In keeping with the spirit of the myriad protests precipitated by the killings of George Floyd and other black Americans at the hands of police, Princeton University will officially remove the name of Woodrow Wilson from its School of Public and International Affairs and student residence.
Wilson, the 28th president of the United States, served as president of Princeton from 1902 to 1910.
As noted by Princeton President Christopher Eisgruber in a statement earlier Saturday, Wilson’s racism “was significant and consequential even by the standards of his own time.”
“He segregated the federal civil service after it had been racially integrated for decades, thereby taking America backward in its pursuit of justice,” Eisgruber said of the former president. “He not only acquiesced in but added to the persistent practice of racism in this country, a practice that continues to do harm today.”
Ironically, students from the School of Public and International Affairs recently issued a set of demands, but removing Wilson’s name wasn’t one of them. But five years ago, as noted by Eisgruber, students who had occupied his office had made that very demand.
After that incident, the so-called Wilson Legacy Review Committee “conducted a thorough, deliberative process,” but ultimately left the Wilson name on the school and residence.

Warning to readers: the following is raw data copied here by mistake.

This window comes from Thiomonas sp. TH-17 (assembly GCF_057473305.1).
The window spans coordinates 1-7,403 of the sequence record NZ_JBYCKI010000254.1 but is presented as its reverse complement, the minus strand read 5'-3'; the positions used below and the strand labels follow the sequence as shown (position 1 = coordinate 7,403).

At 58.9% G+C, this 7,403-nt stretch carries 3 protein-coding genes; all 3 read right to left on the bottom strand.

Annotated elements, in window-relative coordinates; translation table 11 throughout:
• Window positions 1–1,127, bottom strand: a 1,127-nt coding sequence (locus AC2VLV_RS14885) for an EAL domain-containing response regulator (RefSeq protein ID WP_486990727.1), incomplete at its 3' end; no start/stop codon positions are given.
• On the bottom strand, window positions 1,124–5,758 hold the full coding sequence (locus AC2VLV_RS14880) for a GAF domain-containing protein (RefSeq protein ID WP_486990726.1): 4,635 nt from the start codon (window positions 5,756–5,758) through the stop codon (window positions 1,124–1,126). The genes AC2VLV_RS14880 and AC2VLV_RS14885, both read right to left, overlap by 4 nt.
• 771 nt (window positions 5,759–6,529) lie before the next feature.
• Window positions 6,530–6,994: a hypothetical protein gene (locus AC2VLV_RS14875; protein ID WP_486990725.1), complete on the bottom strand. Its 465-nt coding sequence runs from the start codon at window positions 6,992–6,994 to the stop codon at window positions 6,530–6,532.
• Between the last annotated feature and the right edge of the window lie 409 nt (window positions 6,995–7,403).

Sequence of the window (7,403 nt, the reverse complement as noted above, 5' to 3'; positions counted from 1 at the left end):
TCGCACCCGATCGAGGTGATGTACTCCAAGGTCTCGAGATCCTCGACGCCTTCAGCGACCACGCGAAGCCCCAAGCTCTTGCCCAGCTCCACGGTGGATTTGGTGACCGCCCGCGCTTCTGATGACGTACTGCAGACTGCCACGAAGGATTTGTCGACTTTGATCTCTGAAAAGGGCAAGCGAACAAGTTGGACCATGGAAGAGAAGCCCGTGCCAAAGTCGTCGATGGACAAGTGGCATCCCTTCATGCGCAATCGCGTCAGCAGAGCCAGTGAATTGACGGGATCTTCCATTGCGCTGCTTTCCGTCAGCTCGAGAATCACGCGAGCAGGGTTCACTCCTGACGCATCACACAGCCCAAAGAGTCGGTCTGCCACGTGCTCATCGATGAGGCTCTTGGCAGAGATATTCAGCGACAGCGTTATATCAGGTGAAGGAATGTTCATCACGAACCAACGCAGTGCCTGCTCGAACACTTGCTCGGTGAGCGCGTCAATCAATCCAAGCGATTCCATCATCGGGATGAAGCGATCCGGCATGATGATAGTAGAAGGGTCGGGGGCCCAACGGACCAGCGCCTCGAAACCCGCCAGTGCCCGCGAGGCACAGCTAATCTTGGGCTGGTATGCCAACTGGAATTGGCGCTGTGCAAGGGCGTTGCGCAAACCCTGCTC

Wilson’s segregationist policies make him an especially inappropriate namesake for a public policy school. When a university names a school of public policy for a political leader, it inevitably suggests that the honoree is a model for students who study at the school. This searing moment in American history has made clear that Wilson’s racism disqualifies him from that role. In a nation that continues to struggle with racism, this University and its school of public and international affairs must stand clearly and firmly for equality and justice. The School will now be known as “The Princeton School of Public and International Affairs.”
The University had already planned to close Wilson College and retire its name after opening two new residential colleges currently under construction. Rather than ask students in the College to identify with the name of a racist president for the next two years, the University will accelerate retirement of the name. The College will instead be known as “First College” in recognition of its status as the first of the residential colleges that now play an essential role in the residential life of all Princeton undergraduates.
Eisgruber said the university honored Wilson “not because of, but without regard to or perhaps even in ignorance of, his racism” — and this “is ultimately the problem.”
Princeton is “part of an America that has too often disregarded, ignored, or excused racism.”